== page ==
“A latent function of the educational system is to instil linguistic insecurity, to discriminate linguistically, to channel children in ways that have an integral linguistic component, while appearing open and fair to all.” (Hymes, 1996, p. 84)
Academic literacy as a way to demonstrate one’s knowledge and cultivation in tertiary education takes a huge amount of time and effort to develop. For some students, this learning process can be consistent and accumulative all along the way of education; however, for some, the process can be disrupted by a change in the medium of instruction. I’m thinking particularly of overseas students from non-English backgrounds studying in Australian higher education. In this context, it is a common-sense truth that formal academic English has to be embraced as the natural and neutral vehicle to pursue the truth of the universe. In this context, it is also a common-sense truth that English is equally transparent to everyone, regardless of their linguistic or cultural background.
However, these common-sense truths fracture when it comes to the actual experience of overseas students’ academic literacy learning as I am discovering in my ethnographic research of the language learning experiences of Taiwanese students in Australia. Specifically, I have discovered that academic literacy serves just as much to instil linguistic insecurity and deny the voices of overseas students.
Let me illustrate my point with two vignettes. Both vignettes occurred during a five-week academic writing class particularly designed for Ph.D. students. When the class was advertised, it came as a timely rain to Ph.D. students in this cohort irrespective of language background or visa status. They had all been in need of writing assistance because each of them feels daunted by the challenge of having to produce a 70-100,000-word thesis.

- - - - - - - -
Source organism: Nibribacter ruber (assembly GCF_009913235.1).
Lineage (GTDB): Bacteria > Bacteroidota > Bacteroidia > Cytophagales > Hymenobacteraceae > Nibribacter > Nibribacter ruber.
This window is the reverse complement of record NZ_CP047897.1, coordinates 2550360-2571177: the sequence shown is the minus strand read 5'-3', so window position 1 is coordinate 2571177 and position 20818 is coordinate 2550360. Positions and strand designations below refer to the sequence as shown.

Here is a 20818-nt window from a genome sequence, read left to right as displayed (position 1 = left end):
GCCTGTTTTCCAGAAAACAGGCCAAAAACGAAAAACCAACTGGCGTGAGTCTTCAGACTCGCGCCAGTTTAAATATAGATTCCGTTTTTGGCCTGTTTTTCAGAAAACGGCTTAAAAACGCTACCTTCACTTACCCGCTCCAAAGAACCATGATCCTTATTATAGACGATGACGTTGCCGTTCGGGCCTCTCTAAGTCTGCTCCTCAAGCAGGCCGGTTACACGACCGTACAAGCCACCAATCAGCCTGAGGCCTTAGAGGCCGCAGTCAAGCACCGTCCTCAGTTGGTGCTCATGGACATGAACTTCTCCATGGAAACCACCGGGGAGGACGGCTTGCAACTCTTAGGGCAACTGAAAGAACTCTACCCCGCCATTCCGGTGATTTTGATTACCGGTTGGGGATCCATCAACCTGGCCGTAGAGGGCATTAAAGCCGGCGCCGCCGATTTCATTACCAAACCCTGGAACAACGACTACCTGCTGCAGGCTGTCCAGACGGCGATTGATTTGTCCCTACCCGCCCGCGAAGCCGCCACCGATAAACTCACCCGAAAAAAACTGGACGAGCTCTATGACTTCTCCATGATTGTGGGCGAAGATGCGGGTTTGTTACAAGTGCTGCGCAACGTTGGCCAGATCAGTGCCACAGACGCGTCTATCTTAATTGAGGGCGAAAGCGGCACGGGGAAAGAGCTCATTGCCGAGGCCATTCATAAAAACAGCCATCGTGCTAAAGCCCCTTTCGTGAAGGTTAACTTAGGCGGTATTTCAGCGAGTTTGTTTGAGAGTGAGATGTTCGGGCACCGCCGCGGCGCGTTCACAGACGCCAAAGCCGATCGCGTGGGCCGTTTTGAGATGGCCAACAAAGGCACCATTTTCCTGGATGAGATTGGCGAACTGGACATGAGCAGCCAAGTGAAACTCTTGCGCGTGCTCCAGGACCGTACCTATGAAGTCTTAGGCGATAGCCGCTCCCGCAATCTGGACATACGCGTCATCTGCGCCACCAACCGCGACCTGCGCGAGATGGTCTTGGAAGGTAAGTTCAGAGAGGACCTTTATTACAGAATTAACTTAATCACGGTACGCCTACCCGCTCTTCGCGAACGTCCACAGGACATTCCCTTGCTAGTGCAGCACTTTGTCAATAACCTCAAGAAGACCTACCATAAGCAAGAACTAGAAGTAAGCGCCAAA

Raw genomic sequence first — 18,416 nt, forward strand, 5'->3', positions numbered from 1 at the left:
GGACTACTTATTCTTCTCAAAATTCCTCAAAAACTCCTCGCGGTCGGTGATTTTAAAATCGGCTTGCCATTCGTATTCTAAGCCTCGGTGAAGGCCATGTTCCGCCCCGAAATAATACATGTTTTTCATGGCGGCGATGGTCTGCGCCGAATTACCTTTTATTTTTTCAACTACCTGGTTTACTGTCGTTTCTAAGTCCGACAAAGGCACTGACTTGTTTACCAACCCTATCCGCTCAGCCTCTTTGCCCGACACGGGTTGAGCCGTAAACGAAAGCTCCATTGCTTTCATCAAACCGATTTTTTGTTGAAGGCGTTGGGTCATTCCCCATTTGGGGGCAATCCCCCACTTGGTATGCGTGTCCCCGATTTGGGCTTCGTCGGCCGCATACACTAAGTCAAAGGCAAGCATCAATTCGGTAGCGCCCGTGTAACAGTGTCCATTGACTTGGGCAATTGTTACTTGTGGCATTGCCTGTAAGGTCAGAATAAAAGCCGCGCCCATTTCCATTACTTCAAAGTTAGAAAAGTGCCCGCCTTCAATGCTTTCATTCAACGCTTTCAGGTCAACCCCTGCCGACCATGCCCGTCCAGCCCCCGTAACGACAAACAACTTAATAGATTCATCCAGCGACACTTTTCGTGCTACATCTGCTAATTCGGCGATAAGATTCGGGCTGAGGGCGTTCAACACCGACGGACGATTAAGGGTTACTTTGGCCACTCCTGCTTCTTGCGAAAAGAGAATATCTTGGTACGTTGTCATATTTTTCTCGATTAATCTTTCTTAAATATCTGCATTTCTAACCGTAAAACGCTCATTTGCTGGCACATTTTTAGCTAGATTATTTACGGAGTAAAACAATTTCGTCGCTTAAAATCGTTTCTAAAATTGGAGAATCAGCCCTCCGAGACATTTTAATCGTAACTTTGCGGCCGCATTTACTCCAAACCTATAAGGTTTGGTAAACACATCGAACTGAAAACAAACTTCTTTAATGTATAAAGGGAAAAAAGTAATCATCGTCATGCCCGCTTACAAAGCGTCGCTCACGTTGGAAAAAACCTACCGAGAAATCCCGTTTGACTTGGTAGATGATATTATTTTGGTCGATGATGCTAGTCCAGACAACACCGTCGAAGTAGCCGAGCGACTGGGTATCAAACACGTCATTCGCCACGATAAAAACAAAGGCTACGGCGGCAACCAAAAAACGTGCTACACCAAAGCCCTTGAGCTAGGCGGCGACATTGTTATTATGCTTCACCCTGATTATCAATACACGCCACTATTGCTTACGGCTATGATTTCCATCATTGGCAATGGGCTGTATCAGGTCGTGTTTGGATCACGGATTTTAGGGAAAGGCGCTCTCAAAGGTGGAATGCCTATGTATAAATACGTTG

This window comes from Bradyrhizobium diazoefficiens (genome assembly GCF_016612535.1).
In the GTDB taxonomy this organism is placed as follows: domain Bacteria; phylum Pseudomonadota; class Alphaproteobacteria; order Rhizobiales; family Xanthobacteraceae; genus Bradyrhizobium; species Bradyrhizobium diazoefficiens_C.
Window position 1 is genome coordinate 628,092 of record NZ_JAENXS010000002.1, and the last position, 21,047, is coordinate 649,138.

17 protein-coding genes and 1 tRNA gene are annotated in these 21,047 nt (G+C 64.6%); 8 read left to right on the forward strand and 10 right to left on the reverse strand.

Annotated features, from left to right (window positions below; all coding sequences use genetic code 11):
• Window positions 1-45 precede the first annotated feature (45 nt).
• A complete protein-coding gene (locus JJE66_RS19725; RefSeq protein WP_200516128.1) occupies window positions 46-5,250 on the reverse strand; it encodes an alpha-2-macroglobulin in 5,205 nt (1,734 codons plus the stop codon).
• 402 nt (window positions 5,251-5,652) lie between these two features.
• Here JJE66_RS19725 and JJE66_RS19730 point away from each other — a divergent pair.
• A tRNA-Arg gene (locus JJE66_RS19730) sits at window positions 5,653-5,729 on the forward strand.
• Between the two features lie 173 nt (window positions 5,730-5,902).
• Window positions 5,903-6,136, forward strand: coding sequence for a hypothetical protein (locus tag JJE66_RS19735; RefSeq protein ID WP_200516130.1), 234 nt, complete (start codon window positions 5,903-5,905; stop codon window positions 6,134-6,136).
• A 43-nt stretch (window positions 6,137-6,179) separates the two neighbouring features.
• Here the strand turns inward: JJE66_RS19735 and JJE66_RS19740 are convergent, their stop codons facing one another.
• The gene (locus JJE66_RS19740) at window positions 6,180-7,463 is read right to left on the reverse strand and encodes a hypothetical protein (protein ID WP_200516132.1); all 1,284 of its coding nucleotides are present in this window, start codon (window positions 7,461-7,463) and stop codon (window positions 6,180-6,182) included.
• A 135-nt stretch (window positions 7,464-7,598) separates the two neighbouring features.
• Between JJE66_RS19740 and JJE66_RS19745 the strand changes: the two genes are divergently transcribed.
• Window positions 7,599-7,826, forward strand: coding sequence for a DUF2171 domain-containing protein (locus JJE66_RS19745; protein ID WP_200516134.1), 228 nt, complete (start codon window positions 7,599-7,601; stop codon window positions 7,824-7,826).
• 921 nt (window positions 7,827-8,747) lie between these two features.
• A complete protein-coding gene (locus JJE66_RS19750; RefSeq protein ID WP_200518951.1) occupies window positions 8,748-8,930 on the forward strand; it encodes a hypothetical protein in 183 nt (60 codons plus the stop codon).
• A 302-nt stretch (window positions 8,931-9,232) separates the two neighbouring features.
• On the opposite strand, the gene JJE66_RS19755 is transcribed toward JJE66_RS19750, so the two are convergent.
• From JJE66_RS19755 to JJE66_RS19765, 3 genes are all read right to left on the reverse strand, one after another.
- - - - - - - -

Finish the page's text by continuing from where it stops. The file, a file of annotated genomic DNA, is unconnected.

In the academic writing class, students were given intensive tasks each week to practice their writing. The idea was to progress from a summary to a critique and then to a paper by the end of the course. The instructor, a native speaker of English and an academic literacy professional, gave them instruction and feedback on the tasks and assisted them to spot problems and overcome them.
Vignette one: Nonsense language
In week 3, one of the participants, let’s call him Owen, received the following comment on a short summary he had written about an aspect of education policy in Taiwan:
Owen, please watch your “Chinese expression” directly translated into English. They do not read well and either need extra explanation or need to be written in an expression that makes sense in English.
Owen was puzzled. He could not recall where in the text he had used a Chinese expression and the instructor’s line and circle back to the original problem did not identify a Chinese expression. Indeed, the offending expression were not even his original writing but appeared in a quote from a senior researcher in the field. They were “Mandarin-only” and “Mandarin-plus.” It had been the point of the summary to describe changes in Taiwanese education from the use of only one language to a greater variety.
Owen was no longer puzzled but felt angry: the instructor had arbitrarily judged the terms as “Chinese expressions” upon seeing the word “Mandarin.” Apparently, she had not been able to make sense of them in the context of the summary.
Vignette two: Useless language
The event described in the second vignette took place a week after the one described above. Owen shared with me this excerpt from his diary: